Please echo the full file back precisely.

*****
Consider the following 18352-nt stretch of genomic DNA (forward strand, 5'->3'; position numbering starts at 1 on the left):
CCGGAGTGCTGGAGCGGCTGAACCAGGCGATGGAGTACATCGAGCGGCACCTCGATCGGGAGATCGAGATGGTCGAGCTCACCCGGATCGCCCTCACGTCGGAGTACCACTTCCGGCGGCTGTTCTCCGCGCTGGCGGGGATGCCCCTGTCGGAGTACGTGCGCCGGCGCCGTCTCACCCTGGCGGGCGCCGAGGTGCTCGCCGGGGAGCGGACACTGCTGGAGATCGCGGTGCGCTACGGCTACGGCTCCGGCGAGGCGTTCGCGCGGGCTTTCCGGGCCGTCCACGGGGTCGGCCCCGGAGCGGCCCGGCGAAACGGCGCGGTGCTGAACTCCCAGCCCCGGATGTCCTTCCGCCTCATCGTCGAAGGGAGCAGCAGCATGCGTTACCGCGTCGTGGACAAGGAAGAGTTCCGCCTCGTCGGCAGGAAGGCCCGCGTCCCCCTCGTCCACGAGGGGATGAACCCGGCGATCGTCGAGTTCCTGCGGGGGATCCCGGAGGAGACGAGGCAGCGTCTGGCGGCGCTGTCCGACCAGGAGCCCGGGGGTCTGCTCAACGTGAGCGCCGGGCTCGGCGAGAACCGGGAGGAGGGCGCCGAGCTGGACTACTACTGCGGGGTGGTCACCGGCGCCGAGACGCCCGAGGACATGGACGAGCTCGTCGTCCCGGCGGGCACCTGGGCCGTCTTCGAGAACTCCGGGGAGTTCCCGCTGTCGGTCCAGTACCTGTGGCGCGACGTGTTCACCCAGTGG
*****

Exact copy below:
Consider the following 18352-nt stretch of genomic DNA (forward strand, 5'->3'; position numbering starts at 1 on the left):
CCGGAGTGCTGGAGCGGCTGAACCAGGCGATGGAGTACATCGAGCGGCACCTCGATCGGGAGATCGAGATGGTCGAGCTCACCCGGATCGCCCTCACGTCGGAGTACCACTTCCGGCGGCTGTTCTCCGCGCTGGCGGGGATGCCCCTGTCGGAGTACGTGCGCCGGCGCCGTCTCACCCTGGCGGGCGCCGAGGTGCTCGCCGGGGAGCGGACACTGCTGGAGATCGCGGTGCGCTACGGCTACGGCTCCGGCGAGGCGTTCGCGCGGGCTTTCCGGGCCGTCCACGGGGTCGGCCCCGGAGCGGCCCGGCGAAACGGCGCGGTGCTGAACTCCCAGCCCCGGATGTCCTTCCGCCTCATCGTCGAAGGGAGCAGCAGCATGCGTTACCGCGTCGTGGACAAGGAAGAGTTCCGCCTCGTCGGCAGGAAGGCCCGCGTCCCCCTCGTCCACGAGGGGATGAACCCGGCGATCGTCGAGTTCCTGCGGGGGATCCCGGAGGAGACGAGGCAGCGTCTGGCGGCGCTGTCCGACCAGGAGCCCGGGGGTCTGCTCAACGTGAGCGCCGGGCTCGGCGAGAACCGGGAGGAGGGCGCCGAGCTGGACTACTACTGCGGGGTGGTCACCGGCGCCGAGACGCCCGAGGACATGGACGAGCTCGTCGTCCCGGCGGGCACCTGGGCCGTCTTCGAGAACTCCGGGGAGTTCCCGCTGTCGGTCCAGTACCTGTGGCGCGACGTGTTCACCCAGTGG